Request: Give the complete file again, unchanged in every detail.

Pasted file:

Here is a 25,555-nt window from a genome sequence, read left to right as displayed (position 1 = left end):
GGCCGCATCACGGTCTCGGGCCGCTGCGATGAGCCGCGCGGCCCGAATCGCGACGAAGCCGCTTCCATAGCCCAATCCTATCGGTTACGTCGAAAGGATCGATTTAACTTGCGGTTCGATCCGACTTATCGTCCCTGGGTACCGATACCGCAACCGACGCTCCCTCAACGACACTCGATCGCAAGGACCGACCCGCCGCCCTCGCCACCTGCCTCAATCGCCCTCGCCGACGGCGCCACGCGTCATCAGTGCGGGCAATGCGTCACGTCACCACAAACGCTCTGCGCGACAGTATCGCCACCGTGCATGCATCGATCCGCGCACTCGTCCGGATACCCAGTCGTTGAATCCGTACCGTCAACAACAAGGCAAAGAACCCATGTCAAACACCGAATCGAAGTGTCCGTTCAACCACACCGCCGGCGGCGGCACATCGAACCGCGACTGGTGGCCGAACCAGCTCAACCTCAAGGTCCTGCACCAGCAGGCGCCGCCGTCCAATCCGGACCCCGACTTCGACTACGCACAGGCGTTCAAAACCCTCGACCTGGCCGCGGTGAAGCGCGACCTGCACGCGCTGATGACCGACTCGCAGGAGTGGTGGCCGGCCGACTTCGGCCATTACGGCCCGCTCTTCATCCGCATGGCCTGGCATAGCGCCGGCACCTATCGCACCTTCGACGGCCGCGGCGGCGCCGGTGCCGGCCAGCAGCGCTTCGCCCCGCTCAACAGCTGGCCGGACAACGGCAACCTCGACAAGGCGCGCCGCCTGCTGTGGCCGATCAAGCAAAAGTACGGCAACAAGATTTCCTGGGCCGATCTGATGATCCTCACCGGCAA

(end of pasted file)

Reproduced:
Here is a 25,555-nt window from a genome sequence, read left to right as displayed (position 1 = left end):
GGCCGCATCACGGTCTCGGGCCGCTGCGATGAGCCGCGCGGCCCGAATCGCGACGAAGCCGCTTCCATAGCCCAATCCTATCGGTTACGTCGAAAGGATCGATTTAACTTGCGGTTCGATCCGACTTATCGTCCCTGGGTACCGATACCGCAACCGACGCTCCCTCAACGACACTCGATCGCAAGGACCGACCCGCCGCCCTCGCCACCTGCCTCAATCGCCCTCGCCGACGGCGCCACGCGTCATCAGTGCGGGCAATGCGTCACGTCACCACAAACGCTCTGCGCGACAGTATCGCCACCGTGCATGCATCGATCCGCGCACTCGTCCGGATACCCAGTCGTTGAATCCGTACCGTCAACAACAAGGCAAAGAACCCATGTCAAACACCGAATCGAAGTGTCCGTTCAACCACACCGCCGGCGGCGGCACATCGAACCGCGACTGGTGGCCGAACCAGCTCAACCTCAAGGTCCTGCACCAGCAGGCGCCGCCGTCCAATCCGGACCCCGACTTCGACTACGCACAGGCGTTCAAAACCCTCGACCTGGCCGCGGTGAAGCGCGACCTGCACGCGCTGATGACCGACTCGCAGGAGTGGTGGCCGGCCGACTTCGGCCATTACGGCCCGCTCTTCATCCGCATGGCCTGGCATAGCGCCGGCACCTATCGCACCTTCGACGGCCGCGGCGGCGCCGGTGCCGGCCAGCAGCGCTTCGCCCCGCTCAACAGCTGGCCGGACAACGGCAACCTCGACAAGGCGCGCCGCCTGCTGTGGCCGATCAAGCAAAAGTACGGCAACAAGATTTCCTGGGCCGATCTGATGATCCTCACCGGCAA